Raleigh, N.C. — Congresswoman Renee Ellmers said Tuesday that she and her Republican colleagues plan to continue slashing federal spending to return the U.S. economy to firmer footing.
Financial markets have gyrated in recent weeks first as lawmakers battled over raising the U.S. debt limit and then as the nation lost its AAA credit rating for the first time.
In an interview with WRAL News, Ellmers said Congress had hoped that the debt-ceiling bill would prevent a credit downgrade. Now that it has happened, she said, the nation needs to focus on stabilizing the economy to avoid sliding back into a recession.
"The debt ceiling increase was part of the heartburn of that bill," she said, noting that she voted for the legislation because it included $1 trillion in spending cuts and created a path for a balanced-budget amendment to the Constitution.
"The piece of legislation that we passed not being a perfect bill, not being the be-all, end-all, we're just looking to have the opportunity to continue cutting spending," she said.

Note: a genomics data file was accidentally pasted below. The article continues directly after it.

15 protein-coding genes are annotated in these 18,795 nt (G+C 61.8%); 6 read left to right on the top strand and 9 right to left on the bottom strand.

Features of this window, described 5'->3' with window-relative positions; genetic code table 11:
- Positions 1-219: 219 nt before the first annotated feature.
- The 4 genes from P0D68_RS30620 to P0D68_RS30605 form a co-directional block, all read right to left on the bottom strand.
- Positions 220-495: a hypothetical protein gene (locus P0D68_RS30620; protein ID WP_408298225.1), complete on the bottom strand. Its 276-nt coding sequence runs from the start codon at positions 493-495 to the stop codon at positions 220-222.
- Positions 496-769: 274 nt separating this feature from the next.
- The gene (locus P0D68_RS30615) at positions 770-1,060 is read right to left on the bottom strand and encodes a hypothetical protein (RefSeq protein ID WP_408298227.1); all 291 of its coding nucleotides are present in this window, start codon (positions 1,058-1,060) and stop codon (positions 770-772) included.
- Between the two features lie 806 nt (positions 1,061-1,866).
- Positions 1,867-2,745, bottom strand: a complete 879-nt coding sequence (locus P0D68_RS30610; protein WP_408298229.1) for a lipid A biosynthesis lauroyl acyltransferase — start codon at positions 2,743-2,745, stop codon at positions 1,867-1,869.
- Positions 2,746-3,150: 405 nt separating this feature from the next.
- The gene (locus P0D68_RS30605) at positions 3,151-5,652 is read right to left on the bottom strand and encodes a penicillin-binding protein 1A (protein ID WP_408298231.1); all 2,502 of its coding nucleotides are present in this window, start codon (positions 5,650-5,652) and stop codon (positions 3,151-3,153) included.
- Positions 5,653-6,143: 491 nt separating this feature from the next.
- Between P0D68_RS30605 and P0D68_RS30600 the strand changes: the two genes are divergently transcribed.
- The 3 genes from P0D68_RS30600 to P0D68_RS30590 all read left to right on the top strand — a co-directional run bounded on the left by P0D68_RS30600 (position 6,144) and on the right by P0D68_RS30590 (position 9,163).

Ellmers said the debt bill was "never the end game but more of a start" to the process of reining in federal spending. President Barack Obama and Democrats in Congress need to recognize that the economy will improve only if the nation can get a handle on its deficit, she said.
"The debt ceiling increase was not about future spending, What it was (about) was ensuring our ability to pay for the spending that has already taken place," she said. "Our credit card bill is now due."
The competing philosophies between the Republicans and Democrats in Congress don't leave "much wiggle room" for compromise, she said, which is why the 2012 election will be key for setting the national agenda moving forward.
"I really do believe that ultimately the 2012 election is going to be the deciding factor for the direction our country goes in," Ellmers said.